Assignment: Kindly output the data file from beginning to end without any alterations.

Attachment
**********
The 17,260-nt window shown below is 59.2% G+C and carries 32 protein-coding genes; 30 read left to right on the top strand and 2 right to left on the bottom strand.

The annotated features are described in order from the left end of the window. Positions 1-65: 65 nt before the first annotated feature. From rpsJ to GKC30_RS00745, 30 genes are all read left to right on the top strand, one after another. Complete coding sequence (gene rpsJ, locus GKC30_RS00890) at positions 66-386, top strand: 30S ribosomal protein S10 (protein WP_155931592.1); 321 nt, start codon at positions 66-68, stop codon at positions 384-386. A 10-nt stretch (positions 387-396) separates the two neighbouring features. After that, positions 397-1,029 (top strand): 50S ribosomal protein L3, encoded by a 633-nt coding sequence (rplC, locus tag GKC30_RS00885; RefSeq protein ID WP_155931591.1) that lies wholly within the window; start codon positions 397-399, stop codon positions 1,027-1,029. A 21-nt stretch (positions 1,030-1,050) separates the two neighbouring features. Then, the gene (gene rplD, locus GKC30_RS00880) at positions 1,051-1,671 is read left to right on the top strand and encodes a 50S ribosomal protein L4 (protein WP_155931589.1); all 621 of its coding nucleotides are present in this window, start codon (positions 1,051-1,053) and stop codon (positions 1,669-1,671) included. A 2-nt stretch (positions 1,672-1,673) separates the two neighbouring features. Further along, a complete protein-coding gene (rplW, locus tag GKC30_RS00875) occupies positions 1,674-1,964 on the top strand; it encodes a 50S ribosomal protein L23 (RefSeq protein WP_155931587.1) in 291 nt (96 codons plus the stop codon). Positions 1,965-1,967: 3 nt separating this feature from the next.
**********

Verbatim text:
The 17,260-nt window shown below is 59.2% G+C and carries 32 protein-coding genes; 30 read left to right on the top strand and 2 right to left on the bottom strand.

The annotated features are described in order from the left end of the window. Positions 1-65: 65 nt before the first annotated feature. From rpsJ to GKC30_RS00745, 30 genes are all read left to right on the top strand, one after another. Complete coding sequence (gene rpsJ, locus GKC30_RS00890) at positions 66-386, top strand: 30S ribosomal protein S10 (protein WP_155931592.1); 321 nt, start codon at positions 66-68, stop codon at positions 384-386. A 10-nt stretch (positions 387-396) separates the two neighbouring features. After that, positions 397-1,029 (top strand): 50S ribosomal protein L3, encoded by a 633-nt coding sequence (rplC, locus tag GKC30_RS00885; RefSeq protein ID WP_155931591.1) that lies wholly within the window; start codon positions 397-399, stop codon positions 1,027-1,029. A 21-nt stretch (positions 1,030-1,050) separates the two neighbouring features. Then, the gene (gene rplD, locus GKC30_RS00880) at positions 1,051-1,671 is read left to right on the top strand and encodes a 50S ribosomal protein L4 (protein WP_155931589.1); all 621 of its coding nucleotides are present in this window, start codon (positions 1,051-1,053) and stop codon (positions 1,669-1,671) included. A 2-nt stretch (positions 1,672-1,673) separates the two neighbouring features. Further along, a complete protein-coding gene (rplW, locus tag GKC30_RS00875) occupies positions 1,674-1,964 on the top strand; it encodes a 50S ribosomal protein L23 (RefSeq protein WP_155931587.1) in 291 nt (96 codons plus the stop codon). Positions 1,965-1,967: 3 nt separating this feature from the next.